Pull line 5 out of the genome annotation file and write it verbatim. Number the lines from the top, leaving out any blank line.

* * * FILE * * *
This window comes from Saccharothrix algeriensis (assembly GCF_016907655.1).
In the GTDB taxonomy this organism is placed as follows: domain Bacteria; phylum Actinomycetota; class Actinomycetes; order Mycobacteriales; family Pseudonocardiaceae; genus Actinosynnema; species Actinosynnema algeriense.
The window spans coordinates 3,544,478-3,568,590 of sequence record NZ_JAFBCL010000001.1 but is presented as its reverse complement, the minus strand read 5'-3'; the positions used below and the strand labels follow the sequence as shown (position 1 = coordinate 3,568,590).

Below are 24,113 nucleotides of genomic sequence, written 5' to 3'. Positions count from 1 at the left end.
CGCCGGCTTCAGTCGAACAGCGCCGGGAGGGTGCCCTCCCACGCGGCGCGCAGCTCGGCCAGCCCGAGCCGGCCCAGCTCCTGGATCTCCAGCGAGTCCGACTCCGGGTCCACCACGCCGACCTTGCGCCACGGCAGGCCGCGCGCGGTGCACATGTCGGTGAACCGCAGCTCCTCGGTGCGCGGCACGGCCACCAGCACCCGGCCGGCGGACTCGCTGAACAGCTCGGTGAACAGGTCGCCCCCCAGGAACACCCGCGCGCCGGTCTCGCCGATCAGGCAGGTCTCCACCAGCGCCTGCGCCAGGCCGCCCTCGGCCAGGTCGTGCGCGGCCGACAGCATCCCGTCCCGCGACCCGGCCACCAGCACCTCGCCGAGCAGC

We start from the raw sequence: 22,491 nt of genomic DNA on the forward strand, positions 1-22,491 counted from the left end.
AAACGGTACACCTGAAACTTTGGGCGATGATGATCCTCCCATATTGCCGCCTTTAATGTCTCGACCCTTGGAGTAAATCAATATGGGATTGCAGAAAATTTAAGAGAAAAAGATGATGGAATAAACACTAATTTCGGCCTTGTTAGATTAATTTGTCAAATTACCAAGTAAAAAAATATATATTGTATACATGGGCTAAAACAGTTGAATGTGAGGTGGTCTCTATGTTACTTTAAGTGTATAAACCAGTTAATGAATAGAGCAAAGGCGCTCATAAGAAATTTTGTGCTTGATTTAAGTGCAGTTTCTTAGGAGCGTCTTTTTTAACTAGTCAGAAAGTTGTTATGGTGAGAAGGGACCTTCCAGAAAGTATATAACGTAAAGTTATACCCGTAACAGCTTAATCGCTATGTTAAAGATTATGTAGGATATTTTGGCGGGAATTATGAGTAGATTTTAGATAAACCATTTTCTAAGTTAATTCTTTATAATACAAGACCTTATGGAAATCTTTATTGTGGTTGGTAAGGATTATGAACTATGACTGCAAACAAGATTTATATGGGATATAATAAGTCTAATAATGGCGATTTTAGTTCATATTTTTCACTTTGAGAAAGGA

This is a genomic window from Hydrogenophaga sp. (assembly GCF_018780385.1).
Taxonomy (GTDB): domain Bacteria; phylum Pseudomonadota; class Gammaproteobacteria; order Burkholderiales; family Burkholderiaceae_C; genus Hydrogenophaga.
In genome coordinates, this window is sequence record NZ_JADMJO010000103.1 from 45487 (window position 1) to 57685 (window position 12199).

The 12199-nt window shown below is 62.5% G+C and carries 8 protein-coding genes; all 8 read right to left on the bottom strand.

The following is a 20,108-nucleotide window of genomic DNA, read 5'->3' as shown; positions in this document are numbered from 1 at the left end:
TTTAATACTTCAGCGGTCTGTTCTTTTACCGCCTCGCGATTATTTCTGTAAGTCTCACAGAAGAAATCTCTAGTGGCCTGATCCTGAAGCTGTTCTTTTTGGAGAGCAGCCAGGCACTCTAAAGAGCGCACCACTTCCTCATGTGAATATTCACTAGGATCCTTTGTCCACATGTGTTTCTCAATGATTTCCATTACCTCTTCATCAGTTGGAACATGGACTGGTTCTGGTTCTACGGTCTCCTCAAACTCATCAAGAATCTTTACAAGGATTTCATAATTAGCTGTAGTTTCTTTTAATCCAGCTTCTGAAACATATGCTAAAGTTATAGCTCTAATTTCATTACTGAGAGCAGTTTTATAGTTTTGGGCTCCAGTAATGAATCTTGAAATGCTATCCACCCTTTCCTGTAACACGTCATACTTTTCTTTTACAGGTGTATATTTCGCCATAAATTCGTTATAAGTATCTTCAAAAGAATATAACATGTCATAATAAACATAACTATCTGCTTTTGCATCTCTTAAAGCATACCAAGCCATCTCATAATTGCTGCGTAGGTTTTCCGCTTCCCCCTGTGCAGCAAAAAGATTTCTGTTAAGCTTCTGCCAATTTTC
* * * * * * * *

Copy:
CGCCGGCTTCAGTCGAACAGCGCCGGGAGGGTGCCCTCCCACGCGGCGCGCAGCTCGGCCAGCCCGAGCCGGCCCAGCTCCTGGATCTCCAGCGAGTCCGACTCCGGGTCCACCACGCCGACCTTGCGCCACGGCAGGCCGCGCGCGGTGCACATGTCGGTGAACCGCAGCTCCTCGGTGCGCGGCACGGCCACCAGCACCCGGCCGGCGGACTCGCTGAACAGCTCGGTGAACAGGTCGCCCCCCAGGAACACCCGCGCGCCGGTCTCGCCGATCAGGCAGGTCTCCACCAGCGCCTGCGCCAGGCCGCCCTCGGCCAGGTCGTGCGCGGCCGACAGCATCCCGTCCCGCGACCCGGCCACCAGCACCTCGCCGAGCAGC